Older age is characterised by the increase of morbidities, such as cardiovascular diseases, diabetes and more complex geriatric syndromes. A health domain of specific interest in older adults is muscle status, which can be defined by the assessment of muscle mass, muscle strength, and physical performance. Poor muscle status, defined as limitations or deficits in muscle quality and quantity, may manifest before actual disabilities are present. Therefore, the assessment of muscle status could be used as a ‘signalling assessment’ to detect those individuals at risk for declining functional performance and losing independence. These morbidities and geriatric syndromes could be partly prevented, delayed or even treated by a healthy lifestyle, e.g., by minimising sedentary behaviour (SB), participating in physical activity (PA) and maintaining a healthy diet to preserve nutritional status. The aim of this thesis was to address aspects of the relationships between objectively assessed (instrumented) SB (i-SB) and PA (i-PA), nutritional status and muscle status in different older adult populations: first, in relatively healthy older adults, and second in geriatric rehabilitation inpatients. Understanding these interrelations could inform future intervention studies on how to successfully preserve muscle status in older adults, which could be considered a prerequisite for maintaining functional performance, independent living, and thus actively participating in society.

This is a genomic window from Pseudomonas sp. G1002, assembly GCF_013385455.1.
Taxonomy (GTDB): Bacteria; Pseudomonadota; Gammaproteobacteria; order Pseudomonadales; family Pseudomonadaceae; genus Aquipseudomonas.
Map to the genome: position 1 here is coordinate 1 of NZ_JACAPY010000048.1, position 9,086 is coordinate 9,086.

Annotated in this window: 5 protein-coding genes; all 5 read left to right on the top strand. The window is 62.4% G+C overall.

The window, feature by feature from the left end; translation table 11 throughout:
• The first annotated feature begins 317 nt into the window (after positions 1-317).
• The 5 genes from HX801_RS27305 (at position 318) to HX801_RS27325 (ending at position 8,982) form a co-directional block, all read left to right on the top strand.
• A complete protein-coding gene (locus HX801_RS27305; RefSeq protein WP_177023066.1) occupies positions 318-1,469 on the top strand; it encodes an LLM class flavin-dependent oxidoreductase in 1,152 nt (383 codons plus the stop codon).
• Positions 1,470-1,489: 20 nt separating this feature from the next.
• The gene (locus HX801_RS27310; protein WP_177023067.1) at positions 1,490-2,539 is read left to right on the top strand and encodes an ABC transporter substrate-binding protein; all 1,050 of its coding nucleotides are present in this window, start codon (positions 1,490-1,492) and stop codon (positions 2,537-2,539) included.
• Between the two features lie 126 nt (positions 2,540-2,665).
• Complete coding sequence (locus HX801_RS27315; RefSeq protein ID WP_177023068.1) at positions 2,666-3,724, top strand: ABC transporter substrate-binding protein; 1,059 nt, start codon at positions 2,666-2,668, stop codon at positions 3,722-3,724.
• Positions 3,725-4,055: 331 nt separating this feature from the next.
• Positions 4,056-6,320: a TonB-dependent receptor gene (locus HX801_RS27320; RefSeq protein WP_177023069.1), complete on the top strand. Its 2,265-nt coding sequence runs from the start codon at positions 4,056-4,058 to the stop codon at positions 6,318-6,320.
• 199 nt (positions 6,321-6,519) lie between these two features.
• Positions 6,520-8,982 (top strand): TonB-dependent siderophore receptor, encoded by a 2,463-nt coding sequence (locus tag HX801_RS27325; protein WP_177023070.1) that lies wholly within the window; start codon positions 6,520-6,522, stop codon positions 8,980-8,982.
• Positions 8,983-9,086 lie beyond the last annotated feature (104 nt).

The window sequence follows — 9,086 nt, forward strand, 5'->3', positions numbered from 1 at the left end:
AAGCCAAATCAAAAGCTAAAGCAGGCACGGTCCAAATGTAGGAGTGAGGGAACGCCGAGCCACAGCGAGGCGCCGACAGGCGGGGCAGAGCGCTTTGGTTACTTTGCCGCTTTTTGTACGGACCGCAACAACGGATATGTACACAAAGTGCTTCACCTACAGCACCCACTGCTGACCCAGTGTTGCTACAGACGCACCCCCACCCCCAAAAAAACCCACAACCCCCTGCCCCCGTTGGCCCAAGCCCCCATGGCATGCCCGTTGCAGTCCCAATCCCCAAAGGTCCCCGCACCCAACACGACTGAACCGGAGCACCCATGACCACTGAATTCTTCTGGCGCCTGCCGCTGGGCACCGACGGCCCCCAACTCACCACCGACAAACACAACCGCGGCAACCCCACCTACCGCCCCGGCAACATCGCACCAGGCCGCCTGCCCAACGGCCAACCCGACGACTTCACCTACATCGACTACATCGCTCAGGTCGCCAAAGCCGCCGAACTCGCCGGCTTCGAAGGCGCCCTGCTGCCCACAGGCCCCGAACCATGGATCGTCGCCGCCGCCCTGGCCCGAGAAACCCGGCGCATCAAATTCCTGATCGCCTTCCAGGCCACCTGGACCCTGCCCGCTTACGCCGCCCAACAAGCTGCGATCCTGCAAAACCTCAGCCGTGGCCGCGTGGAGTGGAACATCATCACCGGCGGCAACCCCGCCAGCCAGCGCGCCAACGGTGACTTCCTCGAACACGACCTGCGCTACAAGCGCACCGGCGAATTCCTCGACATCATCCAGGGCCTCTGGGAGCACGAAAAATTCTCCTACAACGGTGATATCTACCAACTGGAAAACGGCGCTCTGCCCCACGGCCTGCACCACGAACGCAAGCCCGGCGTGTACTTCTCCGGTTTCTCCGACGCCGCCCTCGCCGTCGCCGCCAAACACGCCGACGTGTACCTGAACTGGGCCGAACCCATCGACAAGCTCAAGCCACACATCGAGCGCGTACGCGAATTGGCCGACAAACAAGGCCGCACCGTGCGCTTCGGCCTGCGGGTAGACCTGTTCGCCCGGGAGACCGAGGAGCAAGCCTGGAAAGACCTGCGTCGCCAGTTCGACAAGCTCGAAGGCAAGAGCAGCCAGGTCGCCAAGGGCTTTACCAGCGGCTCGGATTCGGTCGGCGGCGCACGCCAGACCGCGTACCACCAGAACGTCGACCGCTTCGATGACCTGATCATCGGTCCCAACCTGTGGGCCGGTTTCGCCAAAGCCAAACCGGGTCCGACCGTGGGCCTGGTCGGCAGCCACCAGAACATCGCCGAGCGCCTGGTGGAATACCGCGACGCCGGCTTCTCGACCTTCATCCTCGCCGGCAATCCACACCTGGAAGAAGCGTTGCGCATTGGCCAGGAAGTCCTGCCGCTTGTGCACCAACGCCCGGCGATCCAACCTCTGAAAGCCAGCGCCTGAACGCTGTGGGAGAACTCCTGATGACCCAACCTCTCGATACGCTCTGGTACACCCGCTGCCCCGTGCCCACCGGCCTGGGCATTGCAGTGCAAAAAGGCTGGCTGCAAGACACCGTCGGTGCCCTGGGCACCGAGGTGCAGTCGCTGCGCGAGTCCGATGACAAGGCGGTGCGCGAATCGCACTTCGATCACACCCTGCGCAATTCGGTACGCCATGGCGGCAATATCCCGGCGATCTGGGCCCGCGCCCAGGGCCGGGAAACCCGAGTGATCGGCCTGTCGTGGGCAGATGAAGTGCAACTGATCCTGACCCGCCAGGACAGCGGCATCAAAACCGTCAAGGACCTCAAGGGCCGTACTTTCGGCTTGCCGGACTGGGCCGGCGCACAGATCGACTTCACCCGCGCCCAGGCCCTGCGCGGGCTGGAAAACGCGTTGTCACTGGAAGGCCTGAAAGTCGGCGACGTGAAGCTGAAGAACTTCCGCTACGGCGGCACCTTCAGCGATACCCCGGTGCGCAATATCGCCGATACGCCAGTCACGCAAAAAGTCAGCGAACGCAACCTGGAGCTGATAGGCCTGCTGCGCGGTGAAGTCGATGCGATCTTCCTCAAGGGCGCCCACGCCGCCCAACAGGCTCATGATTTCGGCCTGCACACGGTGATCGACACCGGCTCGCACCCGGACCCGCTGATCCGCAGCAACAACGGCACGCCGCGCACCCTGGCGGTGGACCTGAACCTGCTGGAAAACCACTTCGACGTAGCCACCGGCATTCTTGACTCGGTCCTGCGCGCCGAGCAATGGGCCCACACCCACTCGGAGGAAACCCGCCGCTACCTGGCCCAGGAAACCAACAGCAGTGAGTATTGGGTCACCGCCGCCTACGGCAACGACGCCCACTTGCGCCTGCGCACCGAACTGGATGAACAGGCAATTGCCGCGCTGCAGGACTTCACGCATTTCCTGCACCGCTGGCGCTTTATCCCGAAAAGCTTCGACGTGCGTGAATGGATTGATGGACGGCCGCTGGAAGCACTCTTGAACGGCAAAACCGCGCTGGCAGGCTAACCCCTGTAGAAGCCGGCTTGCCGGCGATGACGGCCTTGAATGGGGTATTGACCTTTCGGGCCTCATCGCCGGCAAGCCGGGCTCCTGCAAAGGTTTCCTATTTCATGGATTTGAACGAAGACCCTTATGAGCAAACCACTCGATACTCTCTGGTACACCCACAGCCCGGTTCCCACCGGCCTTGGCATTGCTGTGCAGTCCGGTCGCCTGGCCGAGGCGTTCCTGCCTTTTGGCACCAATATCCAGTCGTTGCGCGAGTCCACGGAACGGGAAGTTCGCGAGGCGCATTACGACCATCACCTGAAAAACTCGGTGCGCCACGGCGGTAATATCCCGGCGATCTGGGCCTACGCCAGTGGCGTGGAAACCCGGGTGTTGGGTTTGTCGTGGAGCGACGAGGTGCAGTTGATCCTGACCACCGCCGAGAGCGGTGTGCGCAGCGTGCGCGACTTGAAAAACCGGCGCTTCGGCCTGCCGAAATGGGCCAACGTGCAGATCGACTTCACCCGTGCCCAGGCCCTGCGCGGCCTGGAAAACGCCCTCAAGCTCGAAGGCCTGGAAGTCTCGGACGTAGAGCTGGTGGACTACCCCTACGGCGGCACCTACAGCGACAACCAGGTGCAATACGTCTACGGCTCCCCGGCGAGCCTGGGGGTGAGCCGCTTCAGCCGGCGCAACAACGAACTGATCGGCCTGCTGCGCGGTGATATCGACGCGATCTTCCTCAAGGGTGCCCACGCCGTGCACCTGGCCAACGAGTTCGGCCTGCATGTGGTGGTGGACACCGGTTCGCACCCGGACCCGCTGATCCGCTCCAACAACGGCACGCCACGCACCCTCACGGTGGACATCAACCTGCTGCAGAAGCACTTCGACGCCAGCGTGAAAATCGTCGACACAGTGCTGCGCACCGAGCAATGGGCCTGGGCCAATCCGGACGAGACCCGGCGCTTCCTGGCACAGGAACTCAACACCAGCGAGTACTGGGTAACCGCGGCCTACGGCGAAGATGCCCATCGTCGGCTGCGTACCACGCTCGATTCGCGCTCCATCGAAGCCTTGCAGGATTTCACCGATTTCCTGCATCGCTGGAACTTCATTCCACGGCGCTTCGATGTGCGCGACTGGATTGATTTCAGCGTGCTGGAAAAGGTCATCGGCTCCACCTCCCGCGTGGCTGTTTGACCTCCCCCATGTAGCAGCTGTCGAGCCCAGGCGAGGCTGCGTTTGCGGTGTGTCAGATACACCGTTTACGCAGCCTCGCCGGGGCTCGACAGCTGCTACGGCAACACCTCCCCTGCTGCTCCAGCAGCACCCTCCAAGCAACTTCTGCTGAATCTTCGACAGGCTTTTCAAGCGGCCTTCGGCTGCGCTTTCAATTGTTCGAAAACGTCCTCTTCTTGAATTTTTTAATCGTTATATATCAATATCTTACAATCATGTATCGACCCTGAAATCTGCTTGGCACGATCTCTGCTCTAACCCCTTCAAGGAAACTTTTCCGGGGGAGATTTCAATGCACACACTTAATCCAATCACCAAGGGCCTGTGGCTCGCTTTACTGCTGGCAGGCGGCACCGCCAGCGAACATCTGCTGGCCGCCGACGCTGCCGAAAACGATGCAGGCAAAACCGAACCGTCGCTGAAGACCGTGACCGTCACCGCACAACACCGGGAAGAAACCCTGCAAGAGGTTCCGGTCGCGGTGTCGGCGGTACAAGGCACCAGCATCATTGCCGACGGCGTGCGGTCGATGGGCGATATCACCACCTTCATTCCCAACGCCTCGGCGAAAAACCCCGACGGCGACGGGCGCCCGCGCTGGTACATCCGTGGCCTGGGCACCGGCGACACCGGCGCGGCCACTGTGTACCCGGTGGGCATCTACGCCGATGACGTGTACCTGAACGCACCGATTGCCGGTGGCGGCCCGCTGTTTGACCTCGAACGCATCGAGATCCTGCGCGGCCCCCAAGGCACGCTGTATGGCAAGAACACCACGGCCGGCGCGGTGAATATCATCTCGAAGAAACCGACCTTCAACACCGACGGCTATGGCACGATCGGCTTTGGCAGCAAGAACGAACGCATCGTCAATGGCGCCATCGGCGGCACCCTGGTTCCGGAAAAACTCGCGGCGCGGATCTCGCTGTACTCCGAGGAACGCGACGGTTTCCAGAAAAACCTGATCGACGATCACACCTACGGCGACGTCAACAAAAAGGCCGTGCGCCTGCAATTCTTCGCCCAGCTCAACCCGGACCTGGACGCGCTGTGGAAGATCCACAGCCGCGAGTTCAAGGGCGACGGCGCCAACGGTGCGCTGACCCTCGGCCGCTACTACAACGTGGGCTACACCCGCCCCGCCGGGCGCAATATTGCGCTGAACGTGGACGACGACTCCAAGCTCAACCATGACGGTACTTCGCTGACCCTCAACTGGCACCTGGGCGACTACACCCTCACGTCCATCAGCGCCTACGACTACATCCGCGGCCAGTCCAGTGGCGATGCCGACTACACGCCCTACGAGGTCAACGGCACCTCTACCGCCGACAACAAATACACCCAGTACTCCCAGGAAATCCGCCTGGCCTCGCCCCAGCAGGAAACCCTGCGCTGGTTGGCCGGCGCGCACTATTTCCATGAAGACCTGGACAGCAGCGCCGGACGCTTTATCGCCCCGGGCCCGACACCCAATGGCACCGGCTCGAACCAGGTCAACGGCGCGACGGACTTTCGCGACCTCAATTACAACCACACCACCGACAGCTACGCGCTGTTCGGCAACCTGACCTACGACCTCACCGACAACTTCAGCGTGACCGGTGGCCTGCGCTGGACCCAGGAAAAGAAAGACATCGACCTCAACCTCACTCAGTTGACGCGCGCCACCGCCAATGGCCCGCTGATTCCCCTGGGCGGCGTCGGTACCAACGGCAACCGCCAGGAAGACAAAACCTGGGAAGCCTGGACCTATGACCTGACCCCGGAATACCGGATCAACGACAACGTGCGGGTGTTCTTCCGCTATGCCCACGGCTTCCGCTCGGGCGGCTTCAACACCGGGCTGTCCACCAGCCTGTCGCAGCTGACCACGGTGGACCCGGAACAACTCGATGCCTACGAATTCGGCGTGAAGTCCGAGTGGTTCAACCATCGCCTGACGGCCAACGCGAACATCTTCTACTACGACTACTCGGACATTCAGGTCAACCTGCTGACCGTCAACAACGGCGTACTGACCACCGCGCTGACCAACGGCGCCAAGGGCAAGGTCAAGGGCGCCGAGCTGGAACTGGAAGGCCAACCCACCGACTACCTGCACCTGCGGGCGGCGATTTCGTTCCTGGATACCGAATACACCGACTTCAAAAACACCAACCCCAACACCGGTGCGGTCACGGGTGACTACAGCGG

|Award date||28 Oct 2021|
|Place of Publication||Amsterdam|
|Publication status||Published - 28 Oct 2021|
- sedentary behaviour, physical activity, objective assessments, accelerometry, malnutrition, physical performance, muscle strength, gait speed, older adults, geriatric rehabilitation